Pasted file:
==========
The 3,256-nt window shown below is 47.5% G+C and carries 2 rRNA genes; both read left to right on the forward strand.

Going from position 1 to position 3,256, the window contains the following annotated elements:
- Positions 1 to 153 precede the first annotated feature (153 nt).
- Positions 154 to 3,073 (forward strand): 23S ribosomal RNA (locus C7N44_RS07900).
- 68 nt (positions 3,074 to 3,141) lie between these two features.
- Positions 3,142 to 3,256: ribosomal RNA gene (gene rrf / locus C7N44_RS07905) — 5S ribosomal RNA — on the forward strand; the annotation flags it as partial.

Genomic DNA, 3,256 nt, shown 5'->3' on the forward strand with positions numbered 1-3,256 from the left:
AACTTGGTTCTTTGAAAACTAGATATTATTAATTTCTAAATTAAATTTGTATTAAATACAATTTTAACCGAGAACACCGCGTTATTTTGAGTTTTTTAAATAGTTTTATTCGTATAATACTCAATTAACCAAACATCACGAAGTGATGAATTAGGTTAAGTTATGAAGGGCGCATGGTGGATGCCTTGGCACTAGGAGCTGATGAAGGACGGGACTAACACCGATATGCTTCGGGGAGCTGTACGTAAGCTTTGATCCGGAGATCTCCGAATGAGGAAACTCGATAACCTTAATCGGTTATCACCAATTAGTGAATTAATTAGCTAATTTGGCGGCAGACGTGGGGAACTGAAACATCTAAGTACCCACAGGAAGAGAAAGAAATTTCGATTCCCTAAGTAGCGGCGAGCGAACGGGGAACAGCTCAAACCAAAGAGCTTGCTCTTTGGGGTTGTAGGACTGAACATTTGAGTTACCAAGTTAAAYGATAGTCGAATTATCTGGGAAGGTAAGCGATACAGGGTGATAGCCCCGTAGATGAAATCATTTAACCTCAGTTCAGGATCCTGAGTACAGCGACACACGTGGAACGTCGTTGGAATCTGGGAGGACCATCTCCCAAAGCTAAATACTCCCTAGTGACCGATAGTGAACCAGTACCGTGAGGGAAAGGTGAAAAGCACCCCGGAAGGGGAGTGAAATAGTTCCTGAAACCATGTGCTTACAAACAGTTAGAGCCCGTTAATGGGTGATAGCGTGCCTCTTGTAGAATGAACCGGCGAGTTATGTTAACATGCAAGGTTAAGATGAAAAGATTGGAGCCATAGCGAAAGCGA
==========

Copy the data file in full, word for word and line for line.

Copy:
The 3,256-nt window shown below is 47.5% G+C and carries 2 rRNA genes; both read left to right on the forward strand.

Going from position 1 to position 3,256, the window contains the following annotated elements:
- Positions 1 to 153 precede the first annotated feature (153 nt).
- Positions 154 to 3,073 (forward strand): 23S ribosomal RNA (locus C7N44_RS07900).
- 68 nt (positions 3,074 to 3,141) lie between these two features.
- Positions 3,142 to 3,256: ribosomal RNA gene (gene rrf / locus C7N44_RS07905) — 5S ribosomal RNA — on the forward strand; the annotation flags it as partial.

Genomic DNA, 3,256 nt, shown 5'->3' on the forward strand with positions numbered 1-3,256 from the left:
AACTTGGTTCTTTGAAAACTAGATATTATTAATTTCTAAATTAAATTTGTATTAAATACAATTTTAACCGAGAACACCGCGTTATTTTGAGTTTTTTAAATAGTTTTATTCGTATAATACTCAATTAACCAAACATCACGAAGTGATGAATTAGGTTAAGTTATGAAGGGCGCATGGTGGATGCCTTGGCACTAGGAGCTGATGAAGGACGGGACTAACACCGATATGCTTCGGGGAGCTGTACGTAAGCTTTGATCCGGAGATCTCCGAATGAGGAAACTCGATAACCTTAATCGGTTATCACCAATTAGTGAATTAATTAGCTAATTTGGCGGCAGACGTGGGGAACTGAAACATCTAAGTACCCACAGGAAGAGAAAGAAATTTCGATTCCCTAAGTAGCGGCGAGCGAACGGGGAACAGCTCAAACCAAAGAGCTTGCTCTTTGGGGTTGTAGGACTGAACATTTGAGTTACCAAGTTAAAYGATAGTCGAATTATCTGGGAAGGTAAGCGATACAGGGTGATAGCCCCGTAGATGAAATCATTTAACCTCAGTTCAGGATCCTGAGTACAGCGACACACGTGGAACGTCGTTGGAATCTGGGAGGACCATCTCCCAAAGCTAAATACTCCCTAGTGACCGATAGTGAACCAGTACCGTGAGGGAAAGGTGAAAAGCACCCCGGAAGGGGAGTGAAATAGTTCCTGAAACCATGTGCTTACAAACAGTTAGAGCCCGTTAATGGGTGATAGCGTGCCTCTTGTAGAATGAACCGGCGAGTTATGTTAACATGCAAGGTTAAGATGAAAAGATTGGAGCCATAGCGAAAGCGA